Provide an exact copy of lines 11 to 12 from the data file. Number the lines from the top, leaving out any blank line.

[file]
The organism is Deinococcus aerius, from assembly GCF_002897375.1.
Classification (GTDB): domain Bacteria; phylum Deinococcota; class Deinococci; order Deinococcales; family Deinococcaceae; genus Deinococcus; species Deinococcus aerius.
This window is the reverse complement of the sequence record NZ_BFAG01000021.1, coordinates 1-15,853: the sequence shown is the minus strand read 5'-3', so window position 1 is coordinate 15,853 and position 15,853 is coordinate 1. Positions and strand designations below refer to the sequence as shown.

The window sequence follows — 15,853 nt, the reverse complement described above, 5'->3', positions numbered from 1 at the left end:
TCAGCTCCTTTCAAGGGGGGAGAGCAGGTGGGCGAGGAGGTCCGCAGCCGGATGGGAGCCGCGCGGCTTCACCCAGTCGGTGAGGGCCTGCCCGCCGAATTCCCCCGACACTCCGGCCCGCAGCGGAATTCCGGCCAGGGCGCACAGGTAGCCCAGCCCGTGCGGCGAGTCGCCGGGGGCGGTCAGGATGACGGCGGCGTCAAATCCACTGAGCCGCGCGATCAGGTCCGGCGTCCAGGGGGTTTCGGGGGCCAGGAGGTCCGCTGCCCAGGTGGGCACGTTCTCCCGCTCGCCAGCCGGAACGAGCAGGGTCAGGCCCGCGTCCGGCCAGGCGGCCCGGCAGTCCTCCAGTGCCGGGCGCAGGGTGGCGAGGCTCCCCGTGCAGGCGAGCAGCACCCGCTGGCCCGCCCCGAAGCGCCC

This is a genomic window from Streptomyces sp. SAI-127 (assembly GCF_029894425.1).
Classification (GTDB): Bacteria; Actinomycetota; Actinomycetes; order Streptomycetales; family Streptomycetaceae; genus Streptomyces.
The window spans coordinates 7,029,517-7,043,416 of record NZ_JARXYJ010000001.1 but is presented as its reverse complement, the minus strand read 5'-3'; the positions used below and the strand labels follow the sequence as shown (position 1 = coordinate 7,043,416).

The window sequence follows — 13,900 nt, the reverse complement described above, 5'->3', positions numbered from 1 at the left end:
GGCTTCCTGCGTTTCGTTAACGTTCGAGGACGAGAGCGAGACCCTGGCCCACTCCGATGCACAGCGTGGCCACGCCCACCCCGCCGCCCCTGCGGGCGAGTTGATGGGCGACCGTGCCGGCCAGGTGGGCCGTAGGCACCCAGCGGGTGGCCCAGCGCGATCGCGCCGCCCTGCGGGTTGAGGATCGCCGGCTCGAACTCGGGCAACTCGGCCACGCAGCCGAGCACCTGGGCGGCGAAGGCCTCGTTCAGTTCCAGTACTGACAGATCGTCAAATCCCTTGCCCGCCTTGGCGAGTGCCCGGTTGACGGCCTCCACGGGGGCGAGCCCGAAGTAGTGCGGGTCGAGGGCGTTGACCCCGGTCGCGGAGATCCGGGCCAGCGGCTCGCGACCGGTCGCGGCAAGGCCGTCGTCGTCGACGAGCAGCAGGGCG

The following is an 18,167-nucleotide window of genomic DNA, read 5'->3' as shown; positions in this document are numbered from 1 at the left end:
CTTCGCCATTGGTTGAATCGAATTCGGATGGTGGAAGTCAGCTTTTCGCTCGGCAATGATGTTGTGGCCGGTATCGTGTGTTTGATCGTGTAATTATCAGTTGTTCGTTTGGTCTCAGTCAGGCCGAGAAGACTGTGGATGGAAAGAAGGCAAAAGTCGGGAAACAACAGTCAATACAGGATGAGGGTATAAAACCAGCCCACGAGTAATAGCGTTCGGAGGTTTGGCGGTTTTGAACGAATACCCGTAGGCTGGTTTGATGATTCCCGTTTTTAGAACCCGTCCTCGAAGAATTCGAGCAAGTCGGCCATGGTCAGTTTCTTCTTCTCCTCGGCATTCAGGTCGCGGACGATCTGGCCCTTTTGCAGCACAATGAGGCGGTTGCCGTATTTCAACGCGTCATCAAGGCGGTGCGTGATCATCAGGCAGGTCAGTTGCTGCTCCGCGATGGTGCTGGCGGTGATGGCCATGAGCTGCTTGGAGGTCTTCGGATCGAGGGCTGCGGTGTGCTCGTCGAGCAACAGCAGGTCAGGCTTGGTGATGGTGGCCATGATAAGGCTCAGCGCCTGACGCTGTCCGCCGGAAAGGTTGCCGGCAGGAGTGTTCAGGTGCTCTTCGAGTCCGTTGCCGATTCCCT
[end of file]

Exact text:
The following is an 18,167-nucleotide window of genomic DNA, read 5'->3' as shown; positions in this document are numbered from 1 at the left end:
CTTCGCCATTGGTTGAATCGAATTCGGATGGTGGAAGTCAGCTTTTCGCTCGGCAATGATGTTGTGGCCGGTATCGTGTGTTTGATCGTGTAATTATCAGTTGTTCGTTTGGTCTCAGTCAGGCCGAGAAGACTGTGGATGGAAAGAAGGCAAAAGTCGGGAAACAACAGTCAATACAGGATGAGGGTATAAAACCAGCCCACGAGTAATAGCGTTCGGAGGTTTGGCGGTTTTGAACGAATACCCGTAGGCTGGTTTGATGATTCCCGTTTTTAGAACCCGTCCTCGAAGAATTCGAGCAAGTCGGCCATGGTCAGTTTCTTCTTCTCCTCGGCATTCAGGTCGCGGACGATCTGGCCCTTTTGCAGCACAATGAGGCGGTTGCCGTATTTCAACGCGTCATCAAGGCGGTGCGTGATCATCAGGCAGGTCAGTTGCTGCTCCGCGATGGTGCTGGCGGTGATGGCCATGAGCTGCTTGGAGGTCTTCGGATCGAGGGCTGCGGTGTGCTCGTCGAGCAACAGCAGGTCAGGCTTGGTGATGGTGGCCATGATAAGGCTCAGCGCCTGACGCTGTCCGCCGGAAAGGTTGCCGGCAGGAGTGTTCAGGTGCTCTTCGAGTCCGTTGCCGATTCCCT